Chloe was born with cataracts in both eyes which caused poor vision. She had surgery to remove them in one eye, but this did not improve her vision. We were told by her doctor that nothing more could be done. Since she was older, they thought her brain could not be taught to interpret what she sees without the cataracts. We heard about Wow Vision Therapy and were excited to give it a try. Chloe’s vision has not only improved, but also her binocular vision has improved. Binocular vision helps with her coordination and being able to see in 3D. Miss Cheryl, Dr. Aubrey and Dr. Fortenbacher were great to work with and even though Chloe had to work hard she still had fun and enjoyed her therapy. Jonelle (mother)
Jack has always excelled academically, but his standardized test scores for reading comprehension have never been at the level we knew he was capable of. His teachers over the years were never too concerned, as he excelled in the classroom and in other subjects, but a casual conversation with a friend who is a pediatric physical therapist suggested we speak with Dr. Fortenbacher. After completing his 30- session program, Jack’s concentration and ability to stay focused have significantly improved. He never resists reading or performing his WOW exercises, and his attention span has improved. His comprehension and reading rate have also greatly improved as well. We are grateful to the therapists at Wow Vision Therapy and their dedication to helping Jack improve. (Laura, Mother)
When I was younger I used to love school and reading, but when I was in third grade things started to get tough. Last summer I discovered a problem and it was my eyes. My grades were going down, my reading level wasn’t that great, and I had headaches when I had to read. When I would try to read at night the words would get blurry or double and I would fall asleep. It was so hard!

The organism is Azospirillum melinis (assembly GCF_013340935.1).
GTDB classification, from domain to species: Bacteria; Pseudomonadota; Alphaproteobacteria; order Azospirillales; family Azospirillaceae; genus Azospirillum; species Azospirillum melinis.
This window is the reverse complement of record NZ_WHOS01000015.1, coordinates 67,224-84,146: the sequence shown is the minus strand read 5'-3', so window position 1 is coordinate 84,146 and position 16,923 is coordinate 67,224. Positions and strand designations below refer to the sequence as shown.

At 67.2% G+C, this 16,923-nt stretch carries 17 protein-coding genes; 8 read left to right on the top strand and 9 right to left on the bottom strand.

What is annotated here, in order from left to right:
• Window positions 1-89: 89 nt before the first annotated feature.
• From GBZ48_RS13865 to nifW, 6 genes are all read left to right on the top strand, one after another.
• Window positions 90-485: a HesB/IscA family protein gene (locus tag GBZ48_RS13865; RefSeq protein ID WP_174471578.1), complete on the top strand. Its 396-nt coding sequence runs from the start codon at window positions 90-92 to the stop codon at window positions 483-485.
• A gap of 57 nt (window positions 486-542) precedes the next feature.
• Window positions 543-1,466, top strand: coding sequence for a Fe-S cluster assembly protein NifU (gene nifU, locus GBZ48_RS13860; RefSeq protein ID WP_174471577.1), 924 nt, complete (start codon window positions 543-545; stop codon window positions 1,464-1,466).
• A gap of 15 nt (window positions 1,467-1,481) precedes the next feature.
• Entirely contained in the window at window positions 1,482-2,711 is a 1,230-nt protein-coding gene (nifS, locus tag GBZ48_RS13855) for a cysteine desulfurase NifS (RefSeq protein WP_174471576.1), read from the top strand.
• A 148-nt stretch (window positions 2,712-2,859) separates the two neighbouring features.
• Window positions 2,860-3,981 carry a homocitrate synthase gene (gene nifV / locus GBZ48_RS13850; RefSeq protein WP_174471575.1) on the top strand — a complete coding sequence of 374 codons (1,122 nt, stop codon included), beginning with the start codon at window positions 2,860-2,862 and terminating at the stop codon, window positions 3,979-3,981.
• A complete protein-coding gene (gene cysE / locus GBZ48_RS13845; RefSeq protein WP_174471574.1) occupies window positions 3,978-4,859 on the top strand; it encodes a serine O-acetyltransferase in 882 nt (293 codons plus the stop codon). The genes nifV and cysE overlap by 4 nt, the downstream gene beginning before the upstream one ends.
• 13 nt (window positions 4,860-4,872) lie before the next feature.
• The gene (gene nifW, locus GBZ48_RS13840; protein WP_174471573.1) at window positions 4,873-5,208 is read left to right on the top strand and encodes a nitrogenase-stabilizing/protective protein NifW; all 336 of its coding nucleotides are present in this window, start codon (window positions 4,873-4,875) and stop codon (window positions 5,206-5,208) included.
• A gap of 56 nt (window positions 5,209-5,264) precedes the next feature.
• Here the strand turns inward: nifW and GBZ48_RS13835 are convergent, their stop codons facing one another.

But since vision therapy started I began to see lots of changes happen with my eyes. Such as being able to look crossed-eyed again, learning to love reading more, and getting better grades in school. Vision therapy was fun but also hard at the beginning. I learned to like it more and also how to focus my eyes.
Now that I am graduating from vision therapy, I am excited that I am able to enjoy reading again and focus better in school. I loved my experience with vision therapy and I am so thankful that my doctor and therapist were able to fix my eyesight! – Abigail
At what I thought would be a routine annual eye exam, Asa was diagnosed with Convergence Insufficiency. His optometrist explained that not all doctors screened for this in a routine exam, but she knew the importance of doing so and the ramifications when it goes undiagnosed and therefore untreated. It wasn’t until she was in optometry school that she realized she had Convergence Insufficiency and went through some vision therapy herself. She shared some of the things she had struggled with in school and I could see that Asa would encounter more and more challenges himself.